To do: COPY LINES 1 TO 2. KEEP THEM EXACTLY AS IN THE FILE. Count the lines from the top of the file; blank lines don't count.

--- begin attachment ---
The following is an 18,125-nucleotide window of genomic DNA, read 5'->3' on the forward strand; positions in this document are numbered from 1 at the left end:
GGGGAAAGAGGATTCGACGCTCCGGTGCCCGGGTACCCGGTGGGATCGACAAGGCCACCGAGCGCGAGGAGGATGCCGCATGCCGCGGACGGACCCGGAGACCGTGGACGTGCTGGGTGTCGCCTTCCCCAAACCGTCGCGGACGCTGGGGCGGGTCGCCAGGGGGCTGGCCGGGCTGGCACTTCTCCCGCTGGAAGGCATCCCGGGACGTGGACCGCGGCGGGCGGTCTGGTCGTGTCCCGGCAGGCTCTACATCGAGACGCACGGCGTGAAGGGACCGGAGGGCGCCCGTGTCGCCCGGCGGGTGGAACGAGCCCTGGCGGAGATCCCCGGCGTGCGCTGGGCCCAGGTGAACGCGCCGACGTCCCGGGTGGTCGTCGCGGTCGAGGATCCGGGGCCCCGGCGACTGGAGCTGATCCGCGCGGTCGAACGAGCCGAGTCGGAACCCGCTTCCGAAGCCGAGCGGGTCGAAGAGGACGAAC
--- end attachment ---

The following is an 18,125-nucleotide window of genomic DNA, read 5'->3' on the forward strand; positions in this document are numbered from 1 at the left end:
GGGGAAAGAGGATTCGACGCTCCGGTGCCCGGGTACCCGGTGGGATCGACAAGGCCACCGAGCGCGAGGAGGATGCCGCATGCCGCGGACGGACCCGGAGACCGTGGACGTGCTGGGTGTCGCCTTCCCCAAACCGTCGCGGACGCTGGGGCGGGTCGCCAGGGGGCTGGCCGGGCTGGCACTTCTCCCGCTGGAAGGCATCCCGGGACGTGGACCGCGGCGGGCGGTCTGGTCGTGTCCCGGCAGGCTCTACATCGAGACGCACGGCGTGAAGGGACCGGAGGGCGCCCGTGTCGCCCGGCGGGTGGAACGAGCCCTGGCGGAGATCCCCGGCGTGCGCTGGGCCCAGGTGAACGCGCCGACGTCCCGGGTGGTCGTCGCGGTCGAGGATCCGGGGCCCCGGCGACTGGAGCTGATCCGCGCGGTCGAACGAGCCGAGTCGGAACCCGCTTCCGAAGCCGAGCGGGTCGAAGAGGACGAAC